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    First All-Electric British Aircraft eKub Successfully Flew: “A Milestone for Electric Aviation”

    The first all-electric British aircraft, the eKub, produced as part of a project run by Cranfield University in the United Kingdom, has passed a milestone. It was reported that the aircraft, which is stated to be of importance in electric aviation, successfully performed its first flights.

    As we all know, environmental problems around the world threaten the future of our planet to a great extent. For this reason, steps are being taken to reduce the effects of climate change in many areas. An example of this is automobiles which contribute greatly to carbon emissions. For this reason, many manufacturers are planning to popularize environmentally-friendly vehicles by investing in the electrification process vehicles.

    In addition, it is possible to say that the carbon footprint of the aviation industry is quite high. Research shows that the fuels used in this sector account for more than 2% of global carbon dioxide emissions; in other words, it reveals that it seriously harms our planet. For this reason, moves are being made to create a sustainable future in aircraft, just like in automobiles. Now, a step towards electric planes has come from the UK.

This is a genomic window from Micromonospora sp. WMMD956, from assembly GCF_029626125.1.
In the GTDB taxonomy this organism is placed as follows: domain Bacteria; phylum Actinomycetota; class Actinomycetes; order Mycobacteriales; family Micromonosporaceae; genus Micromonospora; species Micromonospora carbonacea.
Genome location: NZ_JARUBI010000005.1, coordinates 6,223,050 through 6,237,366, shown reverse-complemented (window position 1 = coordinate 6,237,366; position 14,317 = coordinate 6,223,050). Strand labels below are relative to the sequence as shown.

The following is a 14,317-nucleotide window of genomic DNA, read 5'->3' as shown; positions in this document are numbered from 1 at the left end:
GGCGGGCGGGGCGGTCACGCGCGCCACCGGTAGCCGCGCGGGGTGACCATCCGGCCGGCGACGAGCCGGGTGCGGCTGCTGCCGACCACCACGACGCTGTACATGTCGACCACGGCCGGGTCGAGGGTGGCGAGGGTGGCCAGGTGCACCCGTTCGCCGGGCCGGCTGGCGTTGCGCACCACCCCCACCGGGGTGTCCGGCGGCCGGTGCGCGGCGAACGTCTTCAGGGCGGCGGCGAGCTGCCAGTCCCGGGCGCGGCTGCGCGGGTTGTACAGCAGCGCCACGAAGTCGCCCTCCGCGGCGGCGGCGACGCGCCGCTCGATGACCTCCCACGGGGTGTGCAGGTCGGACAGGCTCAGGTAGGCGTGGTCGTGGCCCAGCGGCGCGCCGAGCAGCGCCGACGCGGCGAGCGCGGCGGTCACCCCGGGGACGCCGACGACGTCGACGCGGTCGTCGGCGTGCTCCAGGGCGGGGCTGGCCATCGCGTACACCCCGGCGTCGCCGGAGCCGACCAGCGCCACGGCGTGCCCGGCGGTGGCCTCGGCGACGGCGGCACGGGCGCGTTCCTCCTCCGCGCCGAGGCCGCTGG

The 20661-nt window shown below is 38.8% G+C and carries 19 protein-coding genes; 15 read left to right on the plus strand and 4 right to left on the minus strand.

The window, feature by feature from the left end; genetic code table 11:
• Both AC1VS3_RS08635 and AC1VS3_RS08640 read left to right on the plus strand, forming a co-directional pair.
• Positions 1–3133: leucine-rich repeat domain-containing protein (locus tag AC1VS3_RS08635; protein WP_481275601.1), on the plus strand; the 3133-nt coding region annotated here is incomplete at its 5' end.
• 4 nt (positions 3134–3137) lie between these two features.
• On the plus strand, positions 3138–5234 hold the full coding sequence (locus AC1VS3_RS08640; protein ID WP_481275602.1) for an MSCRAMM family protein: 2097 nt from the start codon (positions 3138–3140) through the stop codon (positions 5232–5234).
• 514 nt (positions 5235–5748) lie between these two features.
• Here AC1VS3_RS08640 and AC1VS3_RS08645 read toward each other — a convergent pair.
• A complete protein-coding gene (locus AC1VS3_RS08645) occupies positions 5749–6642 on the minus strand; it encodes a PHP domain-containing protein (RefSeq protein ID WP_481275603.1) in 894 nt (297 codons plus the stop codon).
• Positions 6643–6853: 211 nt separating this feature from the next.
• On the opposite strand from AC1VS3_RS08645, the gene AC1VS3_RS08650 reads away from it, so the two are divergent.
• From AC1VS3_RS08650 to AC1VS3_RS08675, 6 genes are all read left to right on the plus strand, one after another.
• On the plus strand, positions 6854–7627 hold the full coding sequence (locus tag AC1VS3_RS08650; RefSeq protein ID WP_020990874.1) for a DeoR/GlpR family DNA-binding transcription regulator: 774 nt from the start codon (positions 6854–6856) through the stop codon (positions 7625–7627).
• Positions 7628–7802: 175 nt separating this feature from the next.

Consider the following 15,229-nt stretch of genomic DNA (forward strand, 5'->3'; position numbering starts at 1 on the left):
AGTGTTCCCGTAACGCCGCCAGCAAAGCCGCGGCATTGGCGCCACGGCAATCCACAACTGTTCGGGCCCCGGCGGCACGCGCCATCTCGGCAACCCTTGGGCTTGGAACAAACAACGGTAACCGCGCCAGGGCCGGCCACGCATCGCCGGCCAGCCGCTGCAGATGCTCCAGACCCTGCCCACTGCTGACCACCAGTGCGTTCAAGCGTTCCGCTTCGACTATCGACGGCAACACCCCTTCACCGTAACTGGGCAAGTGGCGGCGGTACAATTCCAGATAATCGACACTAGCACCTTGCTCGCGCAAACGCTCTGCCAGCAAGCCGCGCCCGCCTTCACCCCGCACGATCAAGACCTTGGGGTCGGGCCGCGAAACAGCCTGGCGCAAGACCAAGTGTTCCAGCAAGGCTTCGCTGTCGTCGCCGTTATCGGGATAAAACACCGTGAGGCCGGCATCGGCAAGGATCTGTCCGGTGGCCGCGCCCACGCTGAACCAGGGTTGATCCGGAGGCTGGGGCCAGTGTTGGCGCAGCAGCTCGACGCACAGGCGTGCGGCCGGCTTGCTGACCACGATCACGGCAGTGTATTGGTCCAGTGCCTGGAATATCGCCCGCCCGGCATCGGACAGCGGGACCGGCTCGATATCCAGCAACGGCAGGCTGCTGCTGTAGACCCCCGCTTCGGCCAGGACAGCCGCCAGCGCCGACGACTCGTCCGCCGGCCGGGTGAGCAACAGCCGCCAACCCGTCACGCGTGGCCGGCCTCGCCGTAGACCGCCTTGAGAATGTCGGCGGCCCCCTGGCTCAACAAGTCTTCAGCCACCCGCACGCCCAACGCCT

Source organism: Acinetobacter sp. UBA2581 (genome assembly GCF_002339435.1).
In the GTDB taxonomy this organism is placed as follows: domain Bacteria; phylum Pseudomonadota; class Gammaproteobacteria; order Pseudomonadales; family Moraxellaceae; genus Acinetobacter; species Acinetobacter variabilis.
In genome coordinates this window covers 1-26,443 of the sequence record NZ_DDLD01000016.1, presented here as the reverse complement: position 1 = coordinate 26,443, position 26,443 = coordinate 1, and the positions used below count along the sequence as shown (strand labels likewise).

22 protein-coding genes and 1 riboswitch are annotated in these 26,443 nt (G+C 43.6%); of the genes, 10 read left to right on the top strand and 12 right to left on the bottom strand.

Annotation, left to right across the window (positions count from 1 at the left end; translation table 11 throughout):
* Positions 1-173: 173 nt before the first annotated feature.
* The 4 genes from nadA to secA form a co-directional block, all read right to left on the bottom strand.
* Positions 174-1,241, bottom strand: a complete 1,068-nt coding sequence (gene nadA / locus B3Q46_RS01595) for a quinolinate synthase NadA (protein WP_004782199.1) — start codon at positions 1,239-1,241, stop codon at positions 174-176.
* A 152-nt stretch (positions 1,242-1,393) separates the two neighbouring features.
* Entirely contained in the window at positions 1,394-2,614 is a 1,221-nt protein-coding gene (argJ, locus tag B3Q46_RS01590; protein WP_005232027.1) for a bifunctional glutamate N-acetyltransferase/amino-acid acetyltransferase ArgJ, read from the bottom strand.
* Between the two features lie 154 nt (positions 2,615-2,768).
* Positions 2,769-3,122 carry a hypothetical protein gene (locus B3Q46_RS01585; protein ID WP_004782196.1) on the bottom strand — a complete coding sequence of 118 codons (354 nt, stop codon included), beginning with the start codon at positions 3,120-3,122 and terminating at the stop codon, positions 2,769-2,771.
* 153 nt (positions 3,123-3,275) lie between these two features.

First all-electric British aircraft successfully conducted test flights

    A project run by Cranfield University in the United Kingdom has left behind an important milestone in this regard. According to the statements, an all-electric aircraft created by the project, which wants to advance electric aviation, successfully performed its first flights. It was also stated that this conventional aircraft, which has the name eKub, is the first all-electric aircraft designed and developed by the British.

    In the statements, the plane made a second flight of 10 minutes at first and then 22 minutes after that. Dr., who works at Cranfield University in the pilot seat of the flight, which is stated to be a very big step for electric aviation. It was reported that Guy Gratton was sitting.

    Commenting on the flight, Gratton said: “ The aircraft managed to fly in line with our predictions from our analysis and testing. We are at the very beginning of what we will learn about electric aviation. As an aeronautical engineer and researcher, I can say that this experience has been one of the most exciting things I’ve ever had.” Paul Hendry Smith, director of The Light Aircraft Company, which built the aircraft, said in his statements that the flight was a turning point for the use of electrically powered aircraft .

    The eKub, a Microlight type aircraft, is known for being the first British all-electric aircraft. It is stated that the vehicle and project, financed by many different organizations, can be a pioneer in the new era of the aviation industry and be important for a ‘greener’ future.

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